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Disabled People (Employment)

Volume 519: debated on Monday 22 November 2010

The Government are committed to increasing the employment rate for disabled people by giving them the help that they need to follow fulfilling, mainstream careers whenever possible. The Work programme will provide more personalised back-to-work support for unemployed people, including disabled people, from next year. Work Choice, which began on 15 October, provides specialised support for disabled people who face more complex barriers, and the access to work programme provides financial help with reasonable adjustments for the workplace above and beyond what the employer could reasonably provide.

Does the Minister agree that for far too many disabled young people, both in my constituency and elsewhere, the transition into adulthood and the jobs market can be very challenging? What steps are her Department taking to ease the process into adulthood and jobs?

The transition from education to work can be difficult for all young people, but particularly for disabled people. I am impressed by the work that has already been done by employers whom I have visited in recent months, who are already focusing on the importance of disabled young people in their work forces, but the specific support that the Government have provided through Work Choice and the Work programme will help—particularly the differential pricing that is available through the Work programme, which will enable more organisations to work with disabled young people to get them into work.

My constituent Nigel Freeman has suffered a very aggressive bout of cancer, and his best efforts to re-enter the world of work have been frustrated by the operation of the benefits system. Can my hon. Friend assure me that she will end the “one size fits all” approach to health conditions, so that people no longer find themselves trapped on benefits?

My hon. Friend has raised a subject about which we are all eager to hear—people who are committed to returning to work despite very difficult personal circumstances. Under the Work programme, we shall be able to provide more personal and individual back-to-work support for those who face more significant barriers. We want to provide a system of Government support that treats people in a dignified way and assesses them for what they can do, not for what they cannot.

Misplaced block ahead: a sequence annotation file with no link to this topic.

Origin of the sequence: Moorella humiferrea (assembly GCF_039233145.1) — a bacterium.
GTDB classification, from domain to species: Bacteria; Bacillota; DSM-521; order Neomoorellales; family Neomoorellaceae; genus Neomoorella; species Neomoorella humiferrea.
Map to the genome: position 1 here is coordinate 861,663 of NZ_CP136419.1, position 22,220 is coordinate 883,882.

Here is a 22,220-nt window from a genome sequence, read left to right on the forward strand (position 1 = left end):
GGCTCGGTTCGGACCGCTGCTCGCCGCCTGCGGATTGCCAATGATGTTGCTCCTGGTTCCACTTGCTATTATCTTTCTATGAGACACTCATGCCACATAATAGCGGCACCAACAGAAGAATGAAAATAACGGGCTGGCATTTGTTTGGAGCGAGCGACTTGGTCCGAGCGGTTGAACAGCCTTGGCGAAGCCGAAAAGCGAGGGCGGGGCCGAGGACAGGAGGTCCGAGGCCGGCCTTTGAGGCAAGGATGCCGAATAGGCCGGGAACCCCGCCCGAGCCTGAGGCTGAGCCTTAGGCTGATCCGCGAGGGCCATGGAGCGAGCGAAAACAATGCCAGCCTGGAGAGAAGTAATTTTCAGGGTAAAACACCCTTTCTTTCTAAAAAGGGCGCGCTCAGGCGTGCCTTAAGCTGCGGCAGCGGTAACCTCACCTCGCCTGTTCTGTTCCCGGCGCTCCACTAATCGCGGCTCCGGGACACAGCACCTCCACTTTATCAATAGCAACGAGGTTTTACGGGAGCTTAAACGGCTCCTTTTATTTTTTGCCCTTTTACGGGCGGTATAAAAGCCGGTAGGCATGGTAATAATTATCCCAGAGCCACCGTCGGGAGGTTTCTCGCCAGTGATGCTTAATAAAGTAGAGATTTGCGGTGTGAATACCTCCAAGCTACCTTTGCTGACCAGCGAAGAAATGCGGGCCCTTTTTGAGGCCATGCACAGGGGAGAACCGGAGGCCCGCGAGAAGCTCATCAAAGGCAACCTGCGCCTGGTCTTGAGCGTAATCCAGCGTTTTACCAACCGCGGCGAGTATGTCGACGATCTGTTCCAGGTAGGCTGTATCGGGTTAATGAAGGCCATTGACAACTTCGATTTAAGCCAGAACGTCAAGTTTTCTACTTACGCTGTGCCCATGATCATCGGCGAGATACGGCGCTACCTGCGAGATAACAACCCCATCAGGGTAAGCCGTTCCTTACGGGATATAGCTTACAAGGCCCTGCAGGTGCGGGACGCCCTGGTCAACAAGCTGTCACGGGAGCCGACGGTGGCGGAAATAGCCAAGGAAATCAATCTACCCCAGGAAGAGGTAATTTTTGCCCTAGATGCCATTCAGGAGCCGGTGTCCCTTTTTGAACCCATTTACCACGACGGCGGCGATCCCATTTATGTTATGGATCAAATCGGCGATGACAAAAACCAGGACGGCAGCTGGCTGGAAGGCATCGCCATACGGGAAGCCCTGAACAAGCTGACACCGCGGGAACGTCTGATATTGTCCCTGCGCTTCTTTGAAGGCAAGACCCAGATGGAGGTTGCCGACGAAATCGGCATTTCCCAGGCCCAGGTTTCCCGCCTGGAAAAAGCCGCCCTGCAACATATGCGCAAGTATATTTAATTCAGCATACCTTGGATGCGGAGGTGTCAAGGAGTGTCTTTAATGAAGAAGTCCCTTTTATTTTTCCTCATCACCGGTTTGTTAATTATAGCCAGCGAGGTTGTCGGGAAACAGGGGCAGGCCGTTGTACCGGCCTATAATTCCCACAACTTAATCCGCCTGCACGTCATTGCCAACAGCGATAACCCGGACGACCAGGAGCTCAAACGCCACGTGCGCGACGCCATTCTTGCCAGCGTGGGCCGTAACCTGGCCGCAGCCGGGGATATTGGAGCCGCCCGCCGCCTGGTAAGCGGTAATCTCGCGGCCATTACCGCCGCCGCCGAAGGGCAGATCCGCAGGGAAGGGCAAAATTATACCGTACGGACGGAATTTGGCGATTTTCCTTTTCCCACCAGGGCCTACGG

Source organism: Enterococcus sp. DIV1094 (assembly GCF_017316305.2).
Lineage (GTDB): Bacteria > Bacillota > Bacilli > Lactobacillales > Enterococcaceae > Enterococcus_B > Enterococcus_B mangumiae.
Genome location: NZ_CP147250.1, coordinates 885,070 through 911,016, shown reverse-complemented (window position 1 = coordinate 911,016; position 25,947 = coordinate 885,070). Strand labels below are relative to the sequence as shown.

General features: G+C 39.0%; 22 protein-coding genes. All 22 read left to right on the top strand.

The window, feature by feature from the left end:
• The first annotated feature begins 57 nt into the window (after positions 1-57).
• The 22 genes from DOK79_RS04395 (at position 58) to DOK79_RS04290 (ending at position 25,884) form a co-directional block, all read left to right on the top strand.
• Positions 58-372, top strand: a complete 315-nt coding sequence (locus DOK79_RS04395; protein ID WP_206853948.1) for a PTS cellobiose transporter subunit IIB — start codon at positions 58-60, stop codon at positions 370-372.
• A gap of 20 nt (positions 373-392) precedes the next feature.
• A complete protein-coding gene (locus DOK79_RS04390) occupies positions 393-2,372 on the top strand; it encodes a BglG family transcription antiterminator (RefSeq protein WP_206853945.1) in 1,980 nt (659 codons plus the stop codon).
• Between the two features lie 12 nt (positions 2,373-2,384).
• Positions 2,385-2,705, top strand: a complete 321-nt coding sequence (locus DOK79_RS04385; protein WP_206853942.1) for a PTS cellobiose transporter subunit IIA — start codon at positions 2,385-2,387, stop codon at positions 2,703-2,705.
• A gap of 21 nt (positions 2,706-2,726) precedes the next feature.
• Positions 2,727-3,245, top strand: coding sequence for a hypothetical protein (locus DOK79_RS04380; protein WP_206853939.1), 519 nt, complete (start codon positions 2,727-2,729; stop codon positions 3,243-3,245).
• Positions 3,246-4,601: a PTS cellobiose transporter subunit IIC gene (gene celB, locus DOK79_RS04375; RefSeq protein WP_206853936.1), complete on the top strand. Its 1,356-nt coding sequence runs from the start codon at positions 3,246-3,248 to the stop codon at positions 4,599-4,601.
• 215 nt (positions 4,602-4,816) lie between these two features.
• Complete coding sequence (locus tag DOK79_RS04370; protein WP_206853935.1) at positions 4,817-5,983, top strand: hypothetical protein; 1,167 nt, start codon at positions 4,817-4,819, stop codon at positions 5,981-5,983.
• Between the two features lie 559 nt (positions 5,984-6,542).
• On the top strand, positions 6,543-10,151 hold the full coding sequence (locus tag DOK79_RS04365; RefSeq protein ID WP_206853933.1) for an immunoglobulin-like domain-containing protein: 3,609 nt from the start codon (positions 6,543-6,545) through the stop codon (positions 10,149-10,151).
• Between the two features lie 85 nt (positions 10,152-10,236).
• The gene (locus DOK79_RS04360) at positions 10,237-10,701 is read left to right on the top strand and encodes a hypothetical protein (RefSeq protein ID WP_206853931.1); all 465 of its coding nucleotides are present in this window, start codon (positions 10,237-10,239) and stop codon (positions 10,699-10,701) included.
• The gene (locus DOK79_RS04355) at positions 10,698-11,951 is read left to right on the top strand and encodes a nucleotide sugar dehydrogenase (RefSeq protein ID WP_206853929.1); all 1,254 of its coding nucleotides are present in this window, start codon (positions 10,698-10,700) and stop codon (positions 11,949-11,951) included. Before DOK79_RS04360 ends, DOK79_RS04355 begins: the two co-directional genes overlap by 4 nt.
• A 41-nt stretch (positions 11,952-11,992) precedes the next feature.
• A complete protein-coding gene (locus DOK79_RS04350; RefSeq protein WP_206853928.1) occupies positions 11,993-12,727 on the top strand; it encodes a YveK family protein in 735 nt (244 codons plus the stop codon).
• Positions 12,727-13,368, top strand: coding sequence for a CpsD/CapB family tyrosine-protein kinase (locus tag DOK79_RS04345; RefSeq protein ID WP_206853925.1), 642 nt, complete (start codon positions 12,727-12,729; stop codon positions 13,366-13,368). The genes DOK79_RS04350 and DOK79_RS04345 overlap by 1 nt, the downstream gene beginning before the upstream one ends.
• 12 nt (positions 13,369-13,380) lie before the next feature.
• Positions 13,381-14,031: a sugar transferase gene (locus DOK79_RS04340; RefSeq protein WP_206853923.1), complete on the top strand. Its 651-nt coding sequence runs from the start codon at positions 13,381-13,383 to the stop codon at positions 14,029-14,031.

I welcome Government moves to help those who can work to get back into work and off incapacity benefit, but how will the Minister use the expertise of existing disability organisations such as One Voice in my constituency, which is run by the disabled for the disabled, so that we can begin to end the present waste of talent?

Local user organisations have a vital role to play in providing that sort of grass-roots support, and the Shaw Trust and other organisations are already bringing their expertise into play in Work Choice. Several of them will also be involved in making the Work programme available next year.

May I draw the Minister’s attention to the case of Mr Spivack in my constituency, who is autistic and relies on his mobility scooter? Is it not fatuous of her to suggest that she is keen to help the disabled into employment if she is withdrawing the means for them to get to work?

I can assure the right hon. Gentleman that the support his constituent will need in order to get to work will be available through either his disability living allowance or access to work. There are clear opportunities for his constituent to get the support he needs.

How do the Government believe that removing the mobility component of DLA for people living in residential care homes helps disabled people back into work, or enables disabled people who—like a number of my constituents who came to see me in my surgery last week—currently depend on their mobility allowance to get to and from work, to stay in work?

The hon. Lady is right to be concerned that constituents of hers should be able to get to work, and that is why we have support in place for those not in residential care through DLA and also through access to work. That is an important programme that helps many thousands of people get into employment, and we will be supporting more people into employment through access to work this year than last year.

The Government have stated their intention to reduce the number of people on incapacity benefit in order to reduce the welfare bill, but some of us were concerned that the tests the previous Government applied for incapacity benefit were already very strict. What checks and balances will the Minister put in place to ensure that people with severe disability are not impoverished by stricter guidelines for staff conducting assessments of those on incapacity benefit?

Obviously, this is a situation that we inherited, and my right hon. Friend the Secretary of State will soon bring forward proposals to address just the sort of issue the hon. Gentleman raises. I am very aware of the fact that we need to make sure we have an assessment process that identifies people’s real needs for support, and I know that my right hon. Friend is committed to that too.